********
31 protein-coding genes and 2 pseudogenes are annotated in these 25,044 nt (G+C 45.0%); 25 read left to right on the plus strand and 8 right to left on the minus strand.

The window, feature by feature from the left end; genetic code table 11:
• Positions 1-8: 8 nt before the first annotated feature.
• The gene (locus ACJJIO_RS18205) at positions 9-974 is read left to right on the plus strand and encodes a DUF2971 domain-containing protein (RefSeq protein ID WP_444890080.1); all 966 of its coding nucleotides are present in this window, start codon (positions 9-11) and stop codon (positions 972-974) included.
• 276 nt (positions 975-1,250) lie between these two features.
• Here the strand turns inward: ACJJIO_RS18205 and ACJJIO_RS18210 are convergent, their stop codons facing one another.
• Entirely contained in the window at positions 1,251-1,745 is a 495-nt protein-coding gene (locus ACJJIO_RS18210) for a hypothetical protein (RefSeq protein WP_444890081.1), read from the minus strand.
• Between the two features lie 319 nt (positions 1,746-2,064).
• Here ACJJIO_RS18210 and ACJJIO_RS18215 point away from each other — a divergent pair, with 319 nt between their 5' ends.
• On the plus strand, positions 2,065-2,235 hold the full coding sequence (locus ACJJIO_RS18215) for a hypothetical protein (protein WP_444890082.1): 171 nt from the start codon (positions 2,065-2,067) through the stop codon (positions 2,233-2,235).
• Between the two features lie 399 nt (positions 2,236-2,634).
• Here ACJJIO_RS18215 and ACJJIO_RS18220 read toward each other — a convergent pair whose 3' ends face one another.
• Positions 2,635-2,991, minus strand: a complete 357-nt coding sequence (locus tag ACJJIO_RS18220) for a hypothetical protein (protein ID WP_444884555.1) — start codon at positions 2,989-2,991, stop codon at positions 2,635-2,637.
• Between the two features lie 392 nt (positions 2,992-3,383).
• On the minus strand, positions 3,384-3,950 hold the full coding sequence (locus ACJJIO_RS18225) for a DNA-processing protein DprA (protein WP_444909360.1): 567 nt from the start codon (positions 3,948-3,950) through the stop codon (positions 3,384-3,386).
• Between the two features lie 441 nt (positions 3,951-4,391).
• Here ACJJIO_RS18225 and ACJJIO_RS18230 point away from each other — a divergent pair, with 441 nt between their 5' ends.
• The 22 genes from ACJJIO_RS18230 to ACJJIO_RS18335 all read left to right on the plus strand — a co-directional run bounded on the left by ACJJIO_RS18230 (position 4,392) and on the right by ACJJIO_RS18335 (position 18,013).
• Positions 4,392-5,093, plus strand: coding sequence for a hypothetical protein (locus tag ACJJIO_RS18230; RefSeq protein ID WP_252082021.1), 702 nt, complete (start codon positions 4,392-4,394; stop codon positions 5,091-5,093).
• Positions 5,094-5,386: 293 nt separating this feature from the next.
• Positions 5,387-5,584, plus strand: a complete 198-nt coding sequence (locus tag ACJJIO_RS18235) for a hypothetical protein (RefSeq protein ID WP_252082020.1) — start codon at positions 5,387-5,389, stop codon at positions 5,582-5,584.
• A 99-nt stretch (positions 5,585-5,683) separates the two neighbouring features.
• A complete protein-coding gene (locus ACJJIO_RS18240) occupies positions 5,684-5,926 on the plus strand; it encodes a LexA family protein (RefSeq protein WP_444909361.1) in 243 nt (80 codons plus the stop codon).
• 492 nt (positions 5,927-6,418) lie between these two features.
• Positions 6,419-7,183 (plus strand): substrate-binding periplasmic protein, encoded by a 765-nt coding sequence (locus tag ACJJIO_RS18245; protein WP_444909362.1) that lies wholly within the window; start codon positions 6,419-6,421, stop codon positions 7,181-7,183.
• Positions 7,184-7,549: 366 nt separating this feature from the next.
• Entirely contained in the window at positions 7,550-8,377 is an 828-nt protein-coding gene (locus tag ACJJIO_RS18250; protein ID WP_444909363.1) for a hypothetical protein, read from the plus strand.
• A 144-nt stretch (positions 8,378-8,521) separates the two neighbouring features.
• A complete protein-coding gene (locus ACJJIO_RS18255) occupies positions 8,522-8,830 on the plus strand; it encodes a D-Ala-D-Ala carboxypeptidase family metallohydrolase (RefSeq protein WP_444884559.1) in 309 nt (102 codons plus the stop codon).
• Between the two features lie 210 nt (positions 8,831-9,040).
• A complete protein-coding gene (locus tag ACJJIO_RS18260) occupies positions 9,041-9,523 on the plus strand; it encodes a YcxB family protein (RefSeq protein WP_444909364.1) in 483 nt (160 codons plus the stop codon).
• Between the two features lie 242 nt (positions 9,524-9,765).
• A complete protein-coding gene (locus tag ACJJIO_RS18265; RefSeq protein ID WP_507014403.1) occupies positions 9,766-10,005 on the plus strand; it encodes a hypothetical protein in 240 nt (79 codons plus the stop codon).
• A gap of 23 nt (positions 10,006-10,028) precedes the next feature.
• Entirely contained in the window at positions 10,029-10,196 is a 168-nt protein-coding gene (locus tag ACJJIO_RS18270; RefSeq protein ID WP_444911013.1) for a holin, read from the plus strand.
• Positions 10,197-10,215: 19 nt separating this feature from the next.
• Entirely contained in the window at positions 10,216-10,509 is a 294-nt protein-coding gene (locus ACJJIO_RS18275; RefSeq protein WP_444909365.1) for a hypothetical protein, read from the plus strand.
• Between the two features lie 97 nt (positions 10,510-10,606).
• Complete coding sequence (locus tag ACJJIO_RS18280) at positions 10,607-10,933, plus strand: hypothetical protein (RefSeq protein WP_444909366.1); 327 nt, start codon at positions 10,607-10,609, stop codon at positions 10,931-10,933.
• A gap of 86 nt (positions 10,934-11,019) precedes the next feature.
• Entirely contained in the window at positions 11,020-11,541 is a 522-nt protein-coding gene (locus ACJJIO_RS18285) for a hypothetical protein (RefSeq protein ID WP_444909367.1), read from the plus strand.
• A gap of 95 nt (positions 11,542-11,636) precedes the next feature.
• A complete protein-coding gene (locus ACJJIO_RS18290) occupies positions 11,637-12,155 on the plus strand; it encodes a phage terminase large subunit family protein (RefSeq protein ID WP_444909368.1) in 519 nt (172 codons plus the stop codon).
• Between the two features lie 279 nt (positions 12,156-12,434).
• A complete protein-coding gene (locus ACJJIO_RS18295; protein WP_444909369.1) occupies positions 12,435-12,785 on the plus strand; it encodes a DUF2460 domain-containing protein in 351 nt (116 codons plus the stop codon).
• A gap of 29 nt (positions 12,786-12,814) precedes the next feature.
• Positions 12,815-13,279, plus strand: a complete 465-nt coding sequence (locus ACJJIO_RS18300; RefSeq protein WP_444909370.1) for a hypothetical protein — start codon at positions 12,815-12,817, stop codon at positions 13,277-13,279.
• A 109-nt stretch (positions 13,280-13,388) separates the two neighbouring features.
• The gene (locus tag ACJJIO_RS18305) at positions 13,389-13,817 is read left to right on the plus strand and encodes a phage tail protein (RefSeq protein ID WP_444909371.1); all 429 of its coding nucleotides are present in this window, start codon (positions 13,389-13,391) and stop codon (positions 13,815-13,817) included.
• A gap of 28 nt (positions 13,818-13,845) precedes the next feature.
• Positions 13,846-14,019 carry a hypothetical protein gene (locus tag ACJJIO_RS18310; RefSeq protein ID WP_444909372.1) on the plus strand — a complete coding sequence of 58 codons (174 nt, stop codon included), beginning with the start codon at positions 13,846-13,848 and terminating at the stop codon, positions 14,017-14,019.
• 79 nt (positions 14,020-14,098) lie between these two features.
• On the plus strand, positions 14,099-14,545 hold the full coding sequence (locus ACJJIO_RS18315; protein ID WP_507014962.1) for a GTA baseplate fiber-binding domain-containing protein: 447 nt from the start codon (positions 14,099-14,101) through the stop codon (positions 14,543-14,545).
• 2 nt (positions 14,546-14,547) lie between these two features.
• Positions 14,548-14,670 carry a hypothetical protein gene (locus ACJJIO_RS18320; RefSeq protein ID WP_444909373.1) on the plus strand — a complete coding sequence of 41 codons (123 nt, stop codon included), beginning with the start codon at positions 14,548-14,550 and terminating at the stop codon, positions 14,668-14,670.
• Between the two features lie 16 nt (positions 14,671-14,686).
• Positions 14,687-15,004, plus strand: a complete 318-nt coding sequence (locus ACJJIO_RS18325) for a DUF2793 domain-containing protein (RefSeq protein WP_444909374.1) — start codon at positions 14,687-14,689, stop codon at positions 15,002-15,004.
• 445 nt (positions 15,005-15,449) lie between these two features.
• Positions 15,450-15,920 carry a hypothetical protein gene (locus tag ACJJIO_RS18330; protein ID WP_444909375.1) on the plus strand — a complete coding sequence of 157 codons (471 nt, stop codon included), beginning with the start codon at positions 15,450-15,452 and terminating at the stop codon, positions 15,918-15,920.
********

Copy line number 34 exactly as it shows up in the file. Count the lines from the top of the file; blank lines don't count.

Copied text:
• A gap of 23 nt (positions 10,006-10,028) precedes the next feature.